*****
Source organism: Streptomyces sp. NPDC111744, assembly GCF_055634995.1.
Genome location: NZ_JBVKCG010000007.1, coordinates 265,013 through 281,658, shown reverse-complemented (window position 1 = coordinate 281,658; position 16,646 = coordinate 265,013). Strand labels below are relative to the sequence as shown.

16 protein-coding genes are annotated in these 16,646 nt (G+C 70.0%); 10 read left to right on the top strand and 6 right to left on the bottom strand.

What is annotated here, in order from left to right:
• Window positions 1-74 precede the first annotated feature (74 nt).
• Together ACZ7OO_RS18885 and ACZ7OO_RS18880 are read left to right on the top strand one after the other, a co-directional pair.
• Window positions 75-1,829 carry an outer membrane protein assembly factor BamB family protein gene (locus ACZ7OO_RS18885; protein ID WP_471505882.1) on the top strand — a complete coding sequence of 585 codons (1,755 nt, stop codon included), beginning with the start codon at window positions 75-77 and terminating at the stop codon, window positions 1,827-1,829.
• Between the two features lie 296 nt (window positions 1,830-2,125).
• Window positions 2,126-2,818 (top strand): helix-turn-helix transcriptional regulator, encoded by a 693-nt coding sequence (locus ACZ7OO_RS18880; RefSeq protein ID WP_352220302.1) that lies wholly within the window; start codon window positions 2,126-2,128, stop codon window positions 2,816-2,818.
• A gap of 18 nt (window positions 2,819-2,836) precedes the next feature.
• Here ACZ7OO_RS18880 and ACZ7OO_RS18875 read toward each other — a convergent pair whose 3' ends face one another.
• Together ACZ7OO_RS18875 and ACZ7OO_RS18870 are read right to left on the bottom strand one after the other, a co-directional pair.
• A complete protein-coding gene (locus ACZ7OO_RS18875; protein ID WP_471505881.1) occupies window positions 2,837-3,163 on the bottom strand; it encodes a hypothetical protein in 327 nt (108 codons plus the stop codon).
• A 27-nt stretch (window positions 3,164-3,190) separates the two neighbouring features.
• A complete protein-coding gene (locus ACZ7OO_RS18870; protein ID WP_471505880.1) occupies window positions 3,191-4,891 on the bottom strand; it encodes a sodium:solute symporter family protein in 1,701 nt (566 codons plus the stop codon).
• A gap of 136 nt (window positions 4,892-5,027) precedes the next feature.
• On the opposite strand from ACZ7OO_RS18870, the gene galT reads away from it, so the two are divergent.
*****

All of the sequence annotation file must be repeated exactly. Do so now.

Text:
Source organism: Streptomyces sp. NPDC111744, assembly GCF_055634995.1.
Genome location: NZ_JBVKCG010000007.1, coordinates 265,013 through 281,658, shown reverse-complemented (window position 1 = coordinate 281,658; position 16,646 = coordinate 265,013). Strand labels below are relative to the sequence as shown.

16 protein-coding genes are annotated in these 16,646 nt (G+C 70.0%); 10 read left to right on the top strand and 6 right to left on the bottom strand.

What is annotated here, in order from left to right:
• Window positions 1-74 precede the first annotated feature (74 nt).
• Together ACZ7OO_RS18885 and ACZ7OO_RS18880 are read left to right on the top strand one after the other, a co-directional pair.
• Window positions 75-1,829 carry an outer membrane protein assembly factor BamB family protein gene (locus ACZ7OO_RS18885; protein ID WP_471505882.1) on the top strand — a complete coding sequence of 585 codons (1,755 nt, stop codon included), beginning with the start codon at window positions 75-77 and terminating at the stop codon, window positions 1,827-1,829.
• Between the two features lie 296 nt (window positions 1,830-2,125).
• Window positions 2,126-2,818 (top strand): helix-turn-helix transcriptional regulator, encoded by a 693-nt coding sequence (locus ACZ7OO_RS18880; RefSeq protein ID WP_352220302.1) that lies wholly within the window; start codon window positions 2,126-2,128, stop codon window positions 2,816-2,818.
• A gap of 18 nt (window positions 2,819-2,836) precedes the next feature.
• Here ACZ7OO_RS18880 and ACZ7OO_RS18875 read toward each other — a convergent pair whose 3' ends face one another.
• Together ACZ7OO_RS18875 and ACZ7OO_RS18870 are read right to left on the bottom strand one after the other, a co-directional pair.
• A complete protein-coding gene (locus ACZ7OO_RS18875; protein ID WP_471505881.1) occupies window positions 2,837-3,163 on the bottom strand; it encodes a hypothetical protein in 327 nt (108 codons plus the stop codon).
• A 27-nt stretch (window positions 3,164-3,190) separates the two neighbouring features.
• A complete protein-coding gene (locus ACZ7OO_RS18870; protein ID WP_471505880.1) occupies window positions 3,191-4,891 on the bottom strand; it encodes a sodium:solute symporter family protein in 1,701 nt (566 codons plus the stop codon).
• A gap of 136 nt (window positions 4,892-5,027) precedes the next feature.
• On the opposite strand from ACZ7OO_RS18870, the gene galT reads away from it, so the two are divergent.